I've read in a paper that I can't find araing right now that supermajority requirements (in state budgets) tend increase deficit spending because more "pork barrel" interest are included.

If we extended that notion in practical terms to the federal level, cohabitation (to borrow a term from European politics) between majorities from different parties in Senate vs House, as well having a president from a party that doesn't have a majority in both houses seem to be an equivalent condition.

So, is there empirical evidence whether one-party budgets narrow the deficit more than party mixtures (in the three places that participate in making the budget: House/Senate/Presidency)?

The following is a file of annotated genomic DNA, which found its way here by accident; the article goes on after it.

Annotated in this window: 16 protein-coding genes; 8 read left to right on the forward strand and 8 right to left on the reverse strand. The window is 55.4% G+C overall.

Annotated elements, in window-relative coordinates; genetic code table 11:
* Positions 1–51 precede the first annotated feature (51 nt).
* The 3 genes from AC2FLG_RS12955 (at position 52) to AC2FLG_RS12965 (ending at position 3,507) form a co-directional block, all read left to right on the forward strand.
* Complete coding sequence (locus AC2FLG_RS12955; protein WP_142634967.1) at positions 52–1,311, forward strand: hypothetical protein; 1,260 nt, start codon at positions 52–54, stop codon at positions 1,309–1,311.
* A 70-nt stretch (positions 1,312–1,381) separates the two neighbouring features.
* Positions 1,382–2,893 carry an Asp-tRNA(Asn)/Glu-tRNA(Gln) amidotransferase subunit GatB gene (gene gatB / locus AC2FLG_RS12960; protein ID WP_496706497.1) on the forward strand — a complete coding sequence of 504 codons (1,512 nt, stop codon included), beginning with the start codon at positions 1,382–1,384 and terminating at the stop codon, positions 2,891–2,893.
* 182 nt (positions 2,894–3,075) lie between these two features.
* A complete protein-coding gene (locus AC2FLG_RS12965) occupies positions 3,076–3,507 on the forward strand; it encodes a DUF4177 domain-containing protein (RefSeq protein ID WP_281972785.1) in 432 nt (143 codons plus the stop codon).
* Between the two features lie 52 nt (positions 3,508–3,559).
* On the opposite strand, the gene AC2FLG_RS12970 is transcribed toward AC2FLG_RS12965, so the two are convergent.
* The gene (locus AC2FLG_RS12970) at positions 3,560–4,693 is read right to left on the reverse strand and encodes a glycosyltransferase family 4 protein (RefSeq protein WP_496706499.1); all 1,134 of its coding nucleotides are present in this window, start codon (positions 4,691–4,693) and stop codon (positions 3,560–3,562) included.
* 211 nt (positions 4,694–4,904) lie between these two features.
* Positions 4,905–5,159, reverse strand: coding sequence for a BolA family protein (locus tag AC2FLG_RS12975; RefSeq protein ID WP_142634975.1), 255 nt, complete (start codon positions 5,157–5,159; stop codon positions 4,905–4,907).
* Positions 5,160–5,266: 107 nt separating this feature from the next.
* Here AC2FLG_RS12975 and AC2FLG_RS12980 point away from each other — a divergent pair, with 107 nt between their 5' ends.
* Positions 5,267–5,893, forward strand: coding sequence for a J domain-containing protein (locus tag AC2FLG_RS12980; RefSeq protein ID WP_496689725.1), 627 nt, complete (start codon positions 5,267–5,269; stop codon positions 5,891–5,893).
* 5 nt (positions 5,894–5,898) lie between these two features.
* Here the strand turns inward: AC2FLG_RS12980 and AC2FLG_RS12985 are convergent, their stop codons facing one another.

N.B such a study would not be entirely trivial because deficits also depend on tax income and so on how the economy is doing. I've also read that deficits generally go down in boom/growth times, although the recent Trump years may be an exception. Also, things like wars may be a factor too on the spending side, i.e. there are confounding factors to consider.



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